City Council approves deal to build FC Cincinnati stadium in West End
CINCINNATI (WKRC) - Cincinnati City Council voted to approve an emergency ordinance to build a soccer stadium in the West End Monday afternoon.
FC Cincinnati got the critical approval it needed to nail down a stadium site and boost its bid to join Major League Soccer. Council voted 5-4 to approve the ordinance and $33.8 million to spend on public infrastructure.
The passing of the deal is something FC Cincinnati President and GM Jeff Berding says he’s grateful for.
After all, this is everything FC Cincinnati could possible do for Major League Soccer, the ball is now in the hands of the MLS.
“We now have an opportunity to development that stadium in the urban core, so we think we have a complete bid,” said Berding. “This has been an incredible process of nearly two and a half years since we started FC Cincinnati and we look forward to an exciting future in our city.”
The swing vote came down to council member Jeff Pastor, who said he needed a community benefit to swing in favor of the stadium. That seemed to come together at 12:30 p.m. Monday, establishing a community advisory council, setting up a community fund and guarantees on hiring from the neighborhood.
The agreement was signed but not voted on, and all parties moved on to council chambers. There, the budget committee discussed $35 million in public improvements needed for a 21,000-seat, $212 million stadium.
The CBA outlines what FC Cincinnati promises it will do for the West End including establishing an advisory council that will have a chance to offer up stadium designs of the new Stargel Stadium.
The team also promises to:
- Have 25 percent of its contractors owned by minorities and seven percent owned by women.
- Invest $100,000 annually in West End organizations including a scholarship program for Taft High School students.
- Establish a parking permit program for West End residents.
- Build affordable housing in the West End.
- Create an athletic association and youth soccer programs in the West End.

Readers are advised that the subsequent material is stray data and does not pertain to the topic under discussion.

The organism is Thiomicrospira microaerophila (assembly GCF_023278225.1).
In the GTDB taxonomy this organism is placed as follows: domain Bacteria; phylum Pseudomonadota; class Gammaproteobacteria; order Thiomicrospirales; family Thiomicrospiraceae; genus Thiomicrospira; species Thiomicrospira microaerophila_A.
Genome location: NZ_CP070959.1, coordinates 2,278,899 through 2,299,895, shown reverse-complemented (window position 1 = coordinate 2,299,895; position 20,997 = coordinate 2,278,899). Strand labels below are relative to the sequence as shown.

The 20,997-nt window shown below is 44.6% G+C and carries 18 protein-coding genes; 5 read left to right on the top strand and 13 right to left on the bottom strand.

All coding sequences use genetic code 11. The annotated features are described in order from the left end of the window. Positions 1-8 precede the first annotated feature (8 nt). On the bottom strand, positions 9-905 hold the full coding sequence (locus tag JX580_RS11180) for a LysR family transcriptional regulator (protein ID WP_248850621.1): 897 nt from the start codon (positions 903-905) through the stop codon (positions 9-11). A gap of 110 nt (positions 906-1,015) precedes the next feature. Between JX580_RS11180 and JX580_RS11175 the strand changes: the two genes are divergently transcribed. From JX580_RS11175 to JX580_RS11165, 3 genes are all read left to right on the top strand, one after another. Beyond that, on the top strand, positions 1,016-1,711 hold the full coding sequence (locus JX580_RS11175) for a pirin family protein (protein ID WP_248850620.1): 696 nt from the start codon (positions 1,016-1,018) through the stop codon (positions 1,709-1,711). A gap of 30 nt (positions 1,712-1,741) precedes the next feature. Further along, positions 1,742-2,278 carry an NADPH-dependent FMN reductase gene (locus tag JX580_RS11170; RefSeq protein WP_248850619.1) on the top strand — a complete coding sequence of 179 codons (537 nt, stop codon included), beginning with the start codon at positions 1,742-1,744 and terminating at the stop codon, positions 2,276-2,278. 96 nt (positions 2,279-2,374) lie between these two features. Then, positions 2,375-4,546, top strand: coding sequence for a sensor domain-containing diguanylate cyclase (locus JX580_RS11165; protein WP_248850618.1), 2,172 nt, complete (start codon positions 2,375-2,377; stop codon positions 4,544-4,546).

- Community protection in form of security and beautification.
- One-time endowment payment of $20,000 to MORTAR Cincinnati
- Support redevelopment of Laurel Park.
However, all of this is on the honor system, there is no enforcement mechanism in the agreement. That’s something that concerns council member Wendell Young, one of the four “no” votes.
“They have the obligation to follow through on their promises and delivering a winning franchise,” said Young.
Joining Young on the short end on Monday, council member Greg Landsman.
“This was rushed as has every aspect of this deal has been rushed which is really an unfortunate reality and it’s just not the way to do good public policy,” said Landsman.
Public comment was overwhelmingly against it, 2-1.
When council members began discussing it, council member Chris Seelbach called it taxpayers making billionaires richer. Council member Tamaya Dennard said the West End deserved better, but Pastor said they deserved new investment.
West End youth coach Nick Johnson agrees with Pastor.
“This was a very hard fight, both sides had real strong opinions, at the end of the day it’s something for our neighborhood,” said Johnson. “Who’s willing to help out to bring what FC is bringing to the table. The city can’t even bring what FC is offering.”
Council members Pastor, P.G. Sittenfeld, Christopher Smitherman, Amy Murray and David Mann voted in favor of the deal. Council members Dennard, Seelbach, Greg Landsman and Wendell Young voted against it.
All of this comes just a week after Cincinnati Public Schools agreed to a land swap with FC Cincinnati.
Expansion is on the agenda at Tuesday's MLS Board of Governors meeting in Los Angeles, but a spokesperson did not say whether a vote will take place.
The league plans to award one more franchise in its latest round of expansion. Cincinnati is competing for that spot against Sacramento and Detroit.
If Cincinnati is awarded the next expansion franchise, construction could begin on the stadium later in 2018.